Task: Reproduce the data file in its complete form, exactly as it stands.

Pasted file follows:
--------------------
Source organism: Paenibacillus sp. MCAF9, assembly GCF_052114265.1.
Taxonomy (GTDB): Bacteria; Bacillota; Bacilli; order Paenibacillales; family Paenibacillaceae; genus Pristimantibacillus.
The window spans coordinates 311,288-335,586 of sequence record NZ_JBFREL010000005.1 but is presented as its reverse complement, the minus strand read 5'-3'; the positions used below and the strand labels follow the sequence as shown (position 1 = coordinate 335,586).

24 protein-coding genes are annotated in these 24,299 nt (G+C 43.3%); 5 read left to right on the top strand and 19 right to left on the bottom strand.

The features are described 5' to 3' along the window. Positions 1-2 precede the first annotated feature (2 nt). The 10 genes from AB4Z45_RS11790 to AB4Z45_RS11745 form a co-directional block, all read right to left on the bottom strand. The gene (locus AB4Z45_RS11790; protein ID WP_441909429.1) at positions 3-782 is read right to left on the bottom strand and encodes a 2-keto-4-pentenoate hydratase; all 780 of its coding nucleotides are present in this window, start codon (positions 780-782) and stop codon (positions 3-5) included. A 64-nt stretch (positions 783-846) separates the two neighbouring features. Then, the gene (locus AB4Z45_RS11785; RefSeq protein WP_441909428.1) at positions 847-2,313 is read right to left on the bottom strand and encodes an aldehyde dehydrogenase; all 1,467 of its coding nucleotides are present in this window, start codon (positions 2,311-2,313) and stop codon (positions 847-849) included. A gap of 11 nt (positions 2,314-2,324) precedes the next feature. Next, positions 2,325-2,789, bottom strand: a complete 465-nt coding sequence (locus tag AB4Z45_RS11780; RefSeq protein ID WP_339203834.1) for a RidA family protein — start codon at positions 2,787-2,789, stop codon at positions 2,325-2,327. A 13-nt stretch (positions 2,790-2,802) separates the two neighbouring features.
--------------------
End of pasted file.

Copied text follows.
Source organism: Paenibacillus sp. MCAF9, assembly GCF_052114265.1.
Taxonomy (GTDB): Bacteria; Bacillota; Bacilli; order Paenibacillales; family Paenibacillaceae; genus Pristimantibacillus.
The window spans coordinates 311,288-335,586 of sequence record NZ_JBFREL010000005.1 but is presented as its reverse complement, the minus strand read 5'-3'; the positions used below and the strand labels follow the sequence as shown (position 1 = coordinate 335,586).

24 protein-coding genes are annotated in these 24,299 nt (G+C 43.3%); 5 read left to right on the top strand and 19 right to left on the bottom strand.

The features are described 5' to 3' along the window. Positions 1-2 precede the first annotated feature (2 nt). The 10 genes from AB4Z45_RS11790 to AB4Z45_RS11745 form a co-directional block, all read right to left on the bottom strand. The gene (locus AB4Z45_RS11790; protein ID WP_441909429.1) at positions 3-782 is read right to left on the bottom strand and encodes a 2-keto-4-pentenoate hydratase; all 780 of its coding nucleotides are present in this window, start codon (positions 780-782) and stop codon (positions 3-5) included. A 64-nt stretch (positions 783-846) separates the two neighbouring features. Then, the gene (locus AB4Z45_RS11785; RefSeq protein WP_441909428.1) at positions 847-2,313 is read right to left on the bottom strand and encodes an aldehyde dehydrogenase; all 1,467 of its coding nucleotides are present in this window, start codon (positions 2,311-2,313) and stop codon (positions 847-849) included. A gap of 11 nt (positions 2,314-2,324) precedes the next feature. Next, positions 2,325-2,789, bottom strand: a complete 465-nt coding sequence (locus tag AB4Z45_RS11780; RefSeq protein ID WP_339203834.1) for a RidA family protein — start codon at positions 2,787-2,789, stop codon at positions 2,325-2,327. A 13-nt stretch (positions 2,790-2,802) separates the two neighbouring features.